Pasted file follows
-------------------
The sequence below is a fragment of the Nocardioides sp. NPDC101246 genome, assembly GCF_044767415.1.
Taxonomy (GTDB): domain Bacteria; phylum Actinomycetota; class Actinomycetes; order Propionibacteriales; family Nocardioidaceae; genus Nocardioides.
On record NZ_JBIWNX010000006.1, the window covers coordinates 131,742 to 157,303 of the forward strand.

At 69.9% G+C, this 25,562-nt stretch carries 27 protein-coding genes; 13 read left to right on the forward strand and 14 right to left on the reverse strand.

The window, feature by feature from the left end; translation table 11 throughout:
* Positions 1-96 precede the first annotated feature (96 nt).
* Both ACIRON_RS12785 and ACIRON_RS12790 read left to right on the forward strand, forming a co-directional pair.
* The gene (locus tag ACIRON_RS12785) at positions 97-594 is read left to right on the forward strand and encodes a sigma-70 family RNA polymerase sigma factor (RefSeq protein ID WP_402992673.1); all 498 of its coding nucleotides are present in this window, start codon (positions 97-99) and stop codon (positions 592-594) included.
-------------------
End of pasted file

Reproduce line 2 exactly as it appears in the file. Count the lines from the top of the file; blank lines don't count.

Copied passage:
Taxonomy (GTDB): domain Bacteria; phylum Actinomycetota; class Actinomycetes; order Propionibacteriales; family Nocardioidaceae; genus Nocardioides.